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Coach sets Final Four goal, hopes team has back

MURFREESBORO, Tenn. -- Rick Insell set the bar very high for
his Middle Tennessee Blue Raiders on Monday night: Final Four or
bust.

That would be a major accomplishment for any team. Middle
Tennessee boasts the nation's longest winning streak at 26 straight
games, but the Blue Raiders never have advanced past the second
round of the NCAA Tournament.

So as soon as his national television interview ended, Insell
turned to his team: "Now y'all gotta back my mouth up."

Middle Tennessee (29-3) will face No. 12 Gonzaga (24-9) Saturday in Stanford, Calif.

The Blue Raiders made history this season with their first
national ranking and finished 17th in the final Associated Press
poll. They haven't lost since last Nov. 26 at Knoxville against
Tennessee, the No. 1 seed in the Dayton Regional where Middle
Tennessee is seeded No. 5.

That matches the highest seeding in school history. The Blue
Raiders also were seeded fifth in 1985.

None of the current Blue Raiders mind Insell putting them in the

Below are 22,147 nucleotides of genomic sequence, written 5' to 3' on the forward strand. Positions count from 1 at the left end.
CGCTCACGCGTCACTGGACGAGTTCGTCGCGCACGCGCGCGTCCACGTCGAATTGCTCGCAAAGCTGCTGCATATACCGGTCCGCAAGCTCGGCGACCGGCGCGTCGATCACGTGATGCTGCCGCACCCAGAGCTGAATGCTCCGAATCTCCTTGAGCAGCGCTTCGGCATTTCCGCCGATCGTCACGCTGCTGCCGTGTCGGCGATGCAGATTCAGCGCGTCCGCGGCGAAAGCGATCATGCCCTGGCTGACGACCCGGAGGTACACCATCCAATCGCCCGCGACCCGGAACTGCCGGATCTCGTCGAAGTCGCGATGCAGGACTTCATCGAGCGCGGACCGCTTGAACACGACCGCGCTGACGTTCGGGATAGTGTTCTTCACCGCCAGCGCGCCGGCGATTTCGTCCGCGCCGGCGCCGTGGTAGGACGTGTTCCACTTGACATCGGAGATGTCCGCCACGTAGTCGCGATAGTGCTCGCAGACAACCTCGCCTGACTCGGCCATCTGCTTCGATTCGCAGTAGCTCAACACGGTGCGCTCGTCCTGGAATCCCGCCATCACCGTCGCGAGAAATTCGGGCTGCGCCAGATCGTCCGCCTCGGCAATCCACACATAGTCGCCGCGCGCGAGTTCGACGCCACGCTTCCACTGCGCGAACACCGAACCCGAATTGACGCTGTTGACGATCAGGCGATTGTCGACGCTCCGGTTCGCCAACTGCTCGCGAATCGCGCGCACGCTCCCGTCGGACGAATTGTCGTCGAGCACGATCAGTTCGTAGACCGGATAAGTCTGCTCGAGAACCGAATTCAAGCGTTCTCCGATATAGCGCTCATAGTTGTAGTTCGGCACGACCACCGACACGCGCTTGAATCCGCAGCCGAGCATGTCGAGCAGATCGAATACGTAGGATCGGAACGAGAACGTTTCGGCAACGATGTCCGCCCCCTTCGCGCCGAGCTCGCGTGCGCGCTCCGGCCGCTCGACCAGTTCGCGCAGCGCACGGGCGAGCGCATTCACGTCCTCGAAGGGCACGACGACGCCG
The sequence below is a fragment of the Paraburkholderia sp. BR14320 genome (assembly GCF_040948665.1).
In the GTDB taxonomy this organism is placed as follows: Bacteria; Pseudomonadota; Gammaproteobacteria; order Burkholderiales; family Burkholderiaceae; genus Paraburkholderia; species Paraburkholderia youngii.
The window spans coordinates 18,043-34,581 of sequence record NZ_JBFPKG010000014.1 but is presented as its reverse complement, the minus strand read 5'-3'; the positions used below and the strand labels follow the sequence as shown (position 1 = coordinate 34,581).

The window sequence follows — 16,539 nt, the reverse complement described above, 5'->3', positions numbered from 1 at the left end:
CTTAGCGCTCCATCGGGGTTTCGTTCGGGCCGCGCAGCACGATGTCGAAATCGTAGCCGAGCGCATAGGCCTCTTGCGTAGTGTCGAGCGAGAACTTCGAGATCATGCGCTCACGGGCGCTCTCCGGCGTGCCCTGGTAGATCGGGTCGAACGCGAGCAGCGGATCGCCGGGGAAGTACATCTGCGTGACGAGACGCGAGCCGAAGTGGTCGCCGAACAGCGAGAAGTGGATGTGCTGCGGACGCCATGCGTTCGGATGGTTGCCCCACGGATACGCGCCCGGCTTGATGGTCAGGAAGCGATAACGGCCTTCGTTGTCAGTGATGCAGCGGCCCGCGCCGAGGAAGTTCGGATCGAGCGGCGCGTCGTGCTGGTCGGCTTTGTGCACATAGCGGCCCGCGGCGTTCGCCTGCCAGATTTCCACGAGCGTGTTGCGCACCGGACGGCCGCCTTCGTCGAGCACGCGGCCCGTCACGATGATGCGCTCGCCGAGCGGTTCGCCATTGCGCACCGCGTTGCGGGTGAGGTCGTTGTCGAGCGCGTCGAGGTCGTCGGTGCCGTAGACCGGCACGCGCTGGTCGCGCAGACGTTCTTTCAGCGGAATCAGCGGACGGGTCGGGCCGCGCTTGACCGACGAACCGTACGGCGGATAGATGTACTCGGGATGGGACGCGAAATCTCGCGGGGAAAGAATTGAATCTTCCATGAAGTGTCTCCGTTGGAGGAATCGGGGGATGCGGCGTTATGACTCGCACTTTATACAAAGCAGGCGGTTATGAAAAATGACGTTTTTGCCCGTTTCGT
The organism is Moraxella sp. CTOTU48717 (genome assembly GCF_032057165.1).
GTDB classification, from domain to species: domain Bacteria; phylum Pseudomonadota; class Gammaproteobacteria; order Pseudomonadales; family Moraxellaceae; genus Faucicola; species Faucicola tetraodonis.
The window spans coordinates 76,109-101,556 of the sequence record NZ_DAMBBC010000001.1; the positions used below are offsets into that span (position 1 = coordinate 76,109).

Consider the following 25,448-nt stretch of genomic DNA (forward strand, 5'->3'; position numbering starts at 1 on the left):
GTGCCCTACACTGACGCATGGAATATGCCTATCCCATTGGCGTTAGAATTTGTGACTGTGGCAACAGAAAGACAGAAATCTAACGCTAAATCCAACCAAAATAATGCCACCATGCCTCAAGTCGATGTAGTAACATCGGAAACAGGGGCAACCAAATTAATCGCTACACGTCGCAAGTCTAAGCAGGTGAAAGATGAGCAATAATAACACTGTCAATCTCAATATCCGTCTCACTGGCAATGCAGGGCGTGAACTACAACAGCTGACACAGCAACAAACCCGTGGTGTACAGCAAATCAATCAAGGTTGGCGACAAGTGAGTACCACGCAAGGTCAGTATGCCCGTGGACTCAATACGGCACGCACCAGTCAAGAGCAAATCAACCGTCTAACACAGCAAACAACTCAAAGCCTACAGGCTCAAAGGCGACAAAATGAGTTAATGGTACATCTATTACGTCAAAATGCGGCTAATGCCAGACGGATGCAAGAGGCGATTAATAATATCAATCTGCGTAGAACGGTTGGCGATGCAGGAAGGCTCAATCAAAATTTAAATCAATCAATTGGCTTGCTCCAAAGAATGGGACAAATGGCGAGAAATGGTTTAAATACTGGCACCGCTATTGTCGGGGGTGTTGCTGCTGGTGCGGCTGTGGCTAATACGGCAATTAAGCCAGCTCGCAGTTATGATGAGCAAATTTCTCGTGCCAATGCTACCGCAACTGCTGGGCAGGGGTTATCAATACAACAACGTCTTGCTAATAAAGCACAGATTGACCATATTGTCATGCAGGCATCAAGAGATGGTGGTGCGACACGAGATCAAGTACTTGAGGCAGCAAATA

position of having to play up to his words. After all, this is what
he predicted when he took over the job nearly two years ago.

"If he's going to run his mouth, then I've got to go out there
and bust my butt so he won't look so bad," said senior guard
Chrissy Givens, the two-time Sun Belt conference player of the
year, defensive player of the year and tournament MVP.

"As long as he runs his mouth, we're going to keep playing and
make sure everything comes true."

This is a team that already has played No. 2 seed Maryland and
visited Tennessee, Minnesota and Georgia. They lost by five to the
defending champion Maryland and Tennessee but beat Old Dominion and
won at Georgia.

"We've been through some challenges already this season,"
Senior forward Krystle Horton said. "That's been the whole season.
We're looking forward to it."

Middle Tennessee earned its 11th NCAA berth and fourth straight
last week by winning a fourth consecutive Sun Belt tournament
championship.

The Blue Raiders reached the NCAA Tournament second round in
2004 and 2005, but Insell had predicted back in January that a No.
4 seed might be in reach for a program enjoying its best season
ever.

"Why not dream big?" Insell said. "We began to talk about the
Final Four. You know it's not unlikely. ... We're not as big as
some teams. But we have big hearts, and we don't quit, and
sometimes that's enough."